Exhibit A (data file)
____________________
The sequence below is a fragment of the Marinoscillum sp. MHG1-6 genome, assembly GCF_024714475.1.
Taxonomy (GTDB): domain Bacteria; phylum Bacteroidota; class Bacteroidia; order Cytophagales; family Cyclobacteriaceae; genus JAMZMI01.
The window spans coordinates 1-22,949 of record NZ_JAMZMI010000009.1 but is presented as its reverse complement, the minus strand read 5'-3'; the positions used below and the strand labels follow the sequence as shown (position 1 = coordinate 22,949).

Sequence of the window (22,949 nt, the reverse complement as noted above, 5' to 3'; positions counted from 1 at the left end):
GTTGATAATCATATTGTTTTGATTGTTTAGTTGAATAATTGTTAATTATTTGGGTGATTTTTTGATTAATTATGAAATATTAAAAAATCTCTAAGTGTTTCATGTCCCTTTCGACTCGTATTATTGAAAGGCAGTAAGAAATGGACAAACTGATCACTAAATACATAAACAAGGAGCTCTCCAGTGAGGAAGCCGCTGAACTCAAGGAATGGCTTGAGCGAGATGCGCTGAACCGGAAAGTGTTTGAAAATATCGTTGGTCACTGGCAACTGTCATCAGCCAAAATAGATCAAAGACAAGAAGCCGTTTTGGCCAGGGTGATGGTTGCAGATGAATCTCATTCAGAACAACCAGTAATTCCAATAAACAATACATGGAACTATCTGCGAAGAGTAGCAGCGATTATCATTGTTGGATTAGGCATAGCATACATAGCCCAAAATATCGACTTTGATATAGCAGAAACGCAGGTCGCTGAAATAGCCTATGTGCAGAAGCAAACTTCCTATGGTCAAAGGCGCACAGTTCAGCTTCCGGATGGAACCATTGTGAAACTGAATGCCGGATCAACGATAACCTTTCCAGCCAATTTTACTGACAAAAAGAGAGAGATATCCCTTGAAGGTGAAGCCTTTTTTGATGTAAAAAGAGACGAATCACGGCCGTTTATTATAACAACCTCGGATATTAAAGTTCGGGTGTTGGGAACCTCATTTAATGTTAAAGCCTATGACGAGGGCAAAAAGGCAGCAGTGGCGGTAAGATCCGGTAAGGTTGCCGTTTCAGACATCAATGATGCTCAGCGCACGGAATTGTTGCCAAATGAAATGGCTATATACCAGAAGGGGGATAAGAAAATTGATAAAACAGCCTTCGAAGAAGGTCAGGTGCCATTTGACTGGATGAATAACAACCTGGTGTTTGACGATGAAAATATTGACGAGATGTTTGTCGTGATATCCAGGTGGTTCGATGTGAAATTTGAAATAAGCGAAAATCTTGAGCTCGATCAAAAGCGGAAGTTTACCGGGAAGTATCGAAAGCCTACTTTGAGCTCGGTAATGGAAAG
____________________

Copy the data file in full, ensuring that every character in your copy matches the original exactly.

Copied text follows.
The sequence below is a fragment of the Marinoscillum sp. MHG1-6 genome, assembly GCF_024714475.1.
Taxonomy (GTDB): domain Bacteria; phylum Bacteroidota; class Bacteroidia; order Cytophagales; family Cyclobacteriaceae; genus JAMZMI01.
The window spans coordinates 1-22,949 of record NZ_JAMZMI010000009.1 but is presented as its reverse complement, the minus strand read 5'-3'; the positions used below and the strand labels follow the sequence as shown (position 1 = coordinate 22,949).

Sequence of the window (22,949 nt, the reverse complement as noted above, 5' to 3'; positions counted from 1 at the left end):
GTTGATAATCATATTGTTTTGATTGTTTAGTTGAATAATTGTTAATTATTTGGGTGATTTTTTGATTAATTATGAAATATTAAAAAATCTCTAAGTGTTTCATGTCCCTTTCGACTCGTATTATTGAAAGGCAGTAAGAAATGGACAAACTGATCACTAAATACATAAACAAGGAGCTCTCCAGTGAGGAAGCCGCTGAACTCAAGGAATGGCTTGAGCGAGATGCGCTGAACCGGAAAGTGTTTGAAAATATCGTTGGTCACTGGCAACTGTCATCAGCCAAAATAGATCAAAGACAAGAAGCCGTTTTGGCCAGGGTGATGGTTGCAGATGAATCTCATTCAGAACAACCAGTAATTCCAATAAACAATACATGGAACTATCTGCGAAGAGTAGCAGCGATTATCATTGTTGGATTAGGCATAGCATACATAGCCCAAAATATCGACTTTGATATAGCAGAAACGCAGGTCGCTGAAATAGCCTATGTGCAGAAGCAAACTTCCTATGGTCAAAGGCGCACAGTTCAGCTTCCGGATGGAACCATTGTGAAACTGAATGCCGGATCAACGATAACCTTTCCAGCCAATTTTACTGACAAAAAGAGAGAGATATCCCTTGAAGGTGAAGCCTTTTTTGATGTAAAAAGAGACGAATCACGGCCGTTTATTATAACAACCTCGGATATTAAAGTTCGGGTGTTGGGAACCTCATTTAATGTTAAAGCCTATGACGAGGGCAAAAAGGCAGCAGTGGCGGTAAGATCCGGTAAGGTTGCCGTTTCAGACATCAATGATGCTCAGCGCACGGAATTGTTGCCAAATGAAATGGCTATATACCAGAAGGGGGATAAGAAAATTGATAAAACAGCCTTCGAAGAAGGTCAGGTGCCATTTGACTGGATGAATAACAACCTGGTGTTTGACGATGAAAATATTGACGAGATGTTTGTCGTGATATCCAGGTGGTTCGATGTGAAATTTGAAATAAGCGAAAATCTTGAGCTCGATCAAAAGCGGAAGTTTACCGGGAAGTATCGAAAGCCTACTTTGAGCTCGGTAATGGAAAG